Complement-PCN-RBC conjugate- RBC destruction - hemolytic anemia
- What mediates Type III reactions
- Immune Complexes
- What conditions allow for the formation of immune complexes?
- need equivalence which occurs when there is equal amounts of antigen and antibody allowing for the formation of a large multimolecular lattice network
- Describe the Arthus reaction
- Caused by antibody-antigen complexes forming within small vessel walls. Fcs of complex fix complement and generate C5a. Neutrophil activation, platelet aggregation, and macrophage release of inflammatory mediators
- How does the Arthus reaction clinically present?
- Only seen in animal models as local erythema, tenderness with edema, necrosis, and hemorrhage which develops within hours.
- In humans what is the Type III response often seen?
- Serum sickness: rash, fever, lymphadenopathy, joint pain, proteinuria. 2-3 wks after infusion of protein antigen.
- What are the two important mediators of Immune complex disease?
- Complement/C5a receptor and FcgR. Most of the damage following immunce complex deposit is Fc receptor-mediated.
- What makes type IV different from types I, II, III?
- Type IV reactions are dependent on T-cell mediated immunity not antibodies.
- Is prior sensitization required?
- Prior sensitization is required in both Type I and Type IV
- How do we know that T-cells are neccessary and sufficient for DTH?
- without T-cells you do not get DTH. If you deplete T-cells you reverse sensitization and if you transfer back memory T-cells you can confer sensitization.
- What are the manifestations of DTH reactions?
- Contact dermatitis. Erythematous, papular, scaling, and blistering. Posion ivy, latex, metals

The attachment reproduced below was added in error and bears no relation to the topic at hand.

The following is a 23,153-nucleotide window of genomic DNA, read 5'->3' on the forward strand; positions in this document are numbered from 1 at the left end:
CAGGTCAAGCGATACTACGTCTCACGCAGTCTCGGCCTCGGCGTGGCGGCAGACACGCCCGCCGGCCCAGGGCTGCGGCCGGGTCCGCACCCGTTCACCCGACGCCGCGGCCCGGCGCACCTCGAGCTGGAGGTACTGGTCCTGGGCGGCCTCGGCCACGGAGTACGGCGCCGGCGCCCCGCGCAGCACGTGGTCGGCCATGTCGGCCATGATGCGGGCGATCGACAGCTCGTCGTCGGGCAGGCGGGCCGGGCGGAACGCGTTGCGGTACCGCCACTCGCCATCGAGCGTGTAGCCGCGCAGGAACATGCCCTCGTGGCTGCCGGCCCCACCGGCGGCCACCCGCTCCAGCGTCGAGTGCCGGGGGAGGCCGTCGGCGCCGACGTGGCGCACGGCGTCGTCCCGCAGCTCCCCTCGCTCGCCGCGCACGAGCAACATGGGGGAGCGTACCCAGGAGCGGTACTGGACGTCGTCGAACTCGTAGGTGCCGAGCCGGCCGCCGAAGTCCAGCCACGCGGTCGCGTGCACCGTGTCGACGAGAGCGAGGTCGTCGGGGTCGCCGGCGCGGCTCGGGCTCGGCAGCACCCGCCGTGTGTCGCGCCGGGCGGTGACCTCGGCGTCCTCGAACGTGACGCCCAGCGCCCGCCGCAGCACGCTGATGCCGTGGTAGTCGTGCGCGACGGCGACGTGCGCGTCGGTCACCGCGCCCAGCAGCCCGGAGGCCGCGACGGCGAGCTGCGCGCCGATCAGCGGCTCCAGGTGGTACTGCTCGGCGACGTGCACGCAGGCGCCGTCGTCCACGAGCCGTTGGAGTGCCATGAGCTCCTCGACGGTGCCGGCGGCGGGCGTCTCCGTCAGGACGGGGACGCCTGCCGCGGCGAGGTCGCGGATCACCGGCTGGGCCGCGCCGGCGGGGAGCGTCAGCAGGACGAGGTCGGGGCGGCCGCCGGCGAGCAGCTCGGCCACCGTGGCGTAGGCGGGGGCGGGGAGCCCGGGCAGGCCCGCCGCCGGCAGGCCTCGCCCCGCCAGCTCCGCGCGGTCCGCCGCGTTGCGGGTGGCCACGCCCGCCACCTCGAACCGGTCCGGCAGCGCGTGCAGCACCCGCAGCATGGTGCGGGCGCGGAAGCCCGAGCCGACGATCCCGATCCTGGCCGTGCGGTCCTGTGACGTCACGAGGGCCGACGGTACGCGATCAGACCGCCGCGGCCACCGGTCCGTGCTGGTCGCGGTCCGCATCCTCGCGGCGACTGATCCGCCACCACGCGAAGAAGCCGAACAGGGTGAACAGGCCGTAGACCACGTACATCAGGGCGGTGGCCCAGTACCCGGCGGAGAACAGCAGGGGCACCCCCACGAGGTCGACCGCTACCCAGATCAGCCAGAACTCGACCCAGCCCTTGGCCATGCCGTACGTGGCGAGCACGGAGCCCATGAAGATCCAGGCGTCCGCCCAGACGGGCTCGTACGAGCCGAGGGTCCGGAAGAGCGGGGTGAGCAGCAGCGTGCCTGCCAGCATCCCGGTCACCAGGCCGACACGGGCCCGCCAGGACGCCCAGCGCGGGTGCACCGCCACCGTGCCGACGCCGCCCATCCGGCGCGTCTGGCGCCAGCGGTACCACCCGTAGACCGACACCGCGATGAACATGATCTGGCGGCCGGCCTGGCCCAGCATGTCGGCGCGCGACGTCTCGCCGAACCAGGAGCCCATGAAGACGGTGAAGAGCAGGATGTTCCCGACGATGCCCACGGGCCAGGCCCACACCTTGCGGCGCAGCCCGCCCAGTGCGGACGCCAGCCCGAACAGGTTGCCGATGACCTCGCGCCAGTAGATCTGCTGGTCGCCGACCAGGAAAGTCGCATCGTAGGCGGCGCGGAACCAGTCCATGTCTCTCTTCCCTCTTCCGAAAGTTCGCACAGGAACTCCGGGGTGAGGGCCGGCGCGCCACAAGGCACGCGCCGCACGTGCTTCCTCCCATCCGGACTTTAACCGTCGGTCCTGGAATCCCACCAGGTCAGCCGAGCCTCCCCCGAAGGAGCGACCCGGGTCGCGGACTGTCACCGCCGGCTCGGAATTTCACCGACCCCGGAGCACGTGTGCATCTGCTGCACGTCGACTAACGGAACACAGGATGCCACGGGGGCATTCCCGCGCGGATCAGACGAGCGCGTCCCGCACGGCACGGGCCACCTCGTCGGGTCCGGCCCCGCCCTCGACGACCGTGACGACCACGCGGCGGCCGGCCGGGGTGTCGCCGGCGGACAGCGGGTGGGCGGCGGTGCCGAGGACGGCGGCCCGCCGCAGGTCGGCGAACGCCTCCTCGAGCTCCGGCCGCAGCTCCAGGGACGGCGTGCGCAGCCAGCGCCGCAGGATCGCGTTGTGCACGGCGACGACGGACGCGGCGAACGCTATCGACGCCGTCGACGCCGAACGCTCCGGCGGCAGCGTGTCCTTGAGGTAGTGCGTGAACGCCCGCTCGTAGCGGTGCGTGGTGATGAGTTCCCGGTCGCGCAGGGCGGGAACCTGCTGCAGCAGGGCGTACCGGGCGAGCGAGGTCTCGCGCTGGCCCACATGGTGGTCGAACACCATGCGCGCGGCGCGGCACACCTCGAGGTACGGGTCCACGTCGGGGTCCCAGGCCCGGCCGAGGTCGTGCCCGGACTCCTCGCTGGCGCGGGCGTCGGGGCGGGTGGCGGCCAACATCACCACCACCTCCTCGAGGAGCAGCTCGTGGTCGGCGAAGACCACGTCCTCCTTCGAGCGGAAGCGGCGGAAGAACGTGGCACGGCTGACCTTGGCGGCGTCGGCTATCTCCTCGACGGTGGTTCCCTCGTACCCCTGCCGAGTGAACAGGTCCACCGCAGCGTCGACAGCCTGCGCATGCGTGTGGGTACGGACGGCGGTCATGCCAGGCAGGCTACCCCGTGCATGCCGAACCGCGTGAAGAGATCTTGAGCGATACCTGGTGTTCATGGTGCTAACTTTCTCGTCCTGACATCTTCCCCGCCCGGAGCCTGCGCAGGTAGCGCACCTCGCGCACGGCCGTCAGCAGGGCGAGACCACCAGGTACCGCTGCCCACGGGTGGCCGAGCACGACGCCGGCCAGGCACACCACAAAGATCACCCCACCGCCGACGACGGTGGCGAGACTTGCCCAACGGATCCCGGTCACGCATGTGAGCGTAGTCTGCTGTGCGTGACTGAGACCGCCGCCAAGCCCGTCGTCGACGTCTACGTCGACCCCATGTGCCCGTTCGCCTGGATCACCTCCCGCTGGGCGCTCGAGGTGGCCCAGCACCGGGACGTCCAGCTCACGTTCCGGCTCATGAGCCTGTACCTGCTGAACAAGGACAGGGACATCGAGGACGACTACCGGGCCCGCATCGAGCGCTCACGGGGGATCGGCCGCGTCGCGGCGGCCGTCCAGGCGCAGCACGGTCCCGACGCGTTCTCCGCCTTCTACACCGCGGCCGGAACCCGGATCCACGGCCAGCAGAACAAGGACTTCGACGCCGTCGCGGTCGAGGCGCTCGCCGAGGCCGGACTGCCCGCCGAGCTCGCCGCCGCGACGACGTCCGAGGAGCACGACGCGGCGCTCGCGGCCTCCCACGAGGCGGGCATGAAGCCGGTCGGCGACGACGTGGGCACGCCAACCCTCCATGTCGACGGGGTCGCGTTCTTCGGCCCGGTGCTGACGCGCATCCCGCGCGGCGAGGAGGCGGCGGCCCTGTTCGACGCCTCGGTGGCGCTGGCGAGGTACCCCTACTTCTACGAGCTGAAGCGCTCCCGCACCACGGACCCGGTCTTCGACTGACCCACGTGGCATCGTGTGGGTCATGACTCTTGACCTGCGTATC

Tuberculin - occurs in dermis, local induration (MMR, PPD, Candida)
- Which cells are mediators of type IV reactions?
- CD4 mostly, but also CD8 (poison ivy).
Macrophages and monocytes are activated by T-cells. Basophils are also present.
- What cytokines are present at the site of DTH reaction?
- IL2 (T-cell proliferation)
IFN-gamma (T-cell signal to acivate macs)
TNF-alpha (macrophage released, upregulates adhesion molecules)
CCL2 - chemokine made by T-cells to attract macrophages
- Give three examples of contact dematitits
- 1. Urushiol (poison ivy) - CD8, small and lipophilic toxin, diffuses into keratinocytes)
2. Analine (component of brown/black dye
3. Chromates (leather tanning)
- Describe the important features of phase one in DTH
- lipophilic molecule crosses epidermal barrier, haptenylation occurs with epidermal proteins, haptenylated proteins are processed loaded on to MHC I or MHC II, presented by APCs to naive T-cells
- Describe the important features of phase two of DTH
- re-exposure (elicitation). hapten specific memory T-cells bearing CLA1 continously migrate between lymphatics and skin. Re-exposure with langerhans cell MHC II-->CD4+ activation-->IFN-gamma, MCP1 (recruit macrophages) or MHC I --> CD8+ CTL activation -->perforins and granzymes (local tissue damage, sep of epidermal layer)
You must Login or Register to add cards